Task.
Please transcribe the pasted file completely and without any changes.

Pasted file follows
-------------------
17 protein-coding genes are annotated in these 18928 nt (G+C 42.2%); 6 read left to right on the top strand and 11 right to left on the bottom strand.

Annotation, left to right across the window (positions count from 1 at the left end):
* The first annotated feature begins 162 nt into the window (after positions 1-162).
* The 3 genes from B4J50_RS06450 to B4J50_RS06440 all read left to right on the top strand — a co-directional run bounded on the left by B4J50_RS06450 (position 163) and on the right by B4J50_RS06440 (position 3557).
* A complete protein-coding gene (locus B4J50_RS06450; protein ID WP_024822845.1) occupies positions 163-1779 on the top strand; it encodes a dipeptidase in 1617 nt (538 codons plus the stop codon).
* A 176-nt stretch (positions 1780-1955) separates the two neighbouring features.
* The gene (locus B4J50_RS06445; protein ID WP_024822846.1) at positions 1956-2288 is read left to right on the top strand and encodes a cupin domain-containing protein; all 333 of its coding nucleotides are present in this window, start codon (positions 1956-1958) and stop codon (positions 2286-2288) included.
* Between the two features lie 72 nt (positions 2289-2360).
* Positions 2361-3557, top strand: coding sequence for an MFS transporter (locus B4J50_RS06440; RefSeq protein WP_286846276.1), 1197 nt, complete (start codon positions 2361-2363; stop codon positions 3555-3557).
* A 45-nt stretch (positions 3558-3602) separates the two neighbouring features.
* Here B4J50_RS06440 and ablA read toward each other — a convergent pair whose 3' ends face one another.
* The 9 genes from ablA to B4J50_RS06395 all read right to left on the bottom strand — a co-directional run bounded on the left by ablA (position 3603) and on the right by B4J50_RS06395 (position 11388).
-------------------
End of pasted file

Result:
17 protein-coding genes are annotated in these 18928 nt (G+C 42.2%); 6 read left to right on the top strand and 11 right to left on the bottom strand.

Annotation, left to right across the window (positions count from 1 at the left end):
* The first annotated feature begins 162 nt into the window (after positions 1-162).
* The 3 genes from B4J50_RS06450 to B4J50_RS06440 all read left to right on the top strand — a co-directional run bounded on the left by B4J50_RS06450 (position 163) and on the right by B4J50_RS06440 (position 3557).
* A complete protein-coding gene (locus B4J50_RS06450; protein ID WP_024822845.1) occupies positions 163-1779 on the top strand; it encodes a dipeptidase in 1617 nt (538 codons plus the stop codon).
* A 176-nt stretch (positions 1780-1955) separates the two neighbouring features.
* The gene (locus B4J50_RS06445; protein ID WP_024822846.1) at positions 1956-2288 is read left to right on the top strand and encodes a cupin domain-containing protein; all 333 of its coding nucleotides are present in this window, start codon (positions 1956-1958) and stop codon (positions 2286-2288) included.
* Between the two features lie 72 nt (positions 2289-2360).
* Positions 2361-3557, top strand: coding sequence for an MFS transporter (locus B4J50_RS06440; RefSeq protein WP_286846276.1), 1197 nt, complete (start codon positions 2361-2363; stop codon positions 3555-3557).
* A 45-nt stretch (positions 3558-3602) separates the two neighbouring features.
* Here B4J50_RS06440 and ablA read toward each other — a convergent pair whose 3' ends face one another.
* The 9 genes from ablA to B4J50_RS06395 all read right to left on the bottom strand — a co-directional run bounded on the left by ablA (position 3603) and on the right by B4J50_RS06395 (position 11388).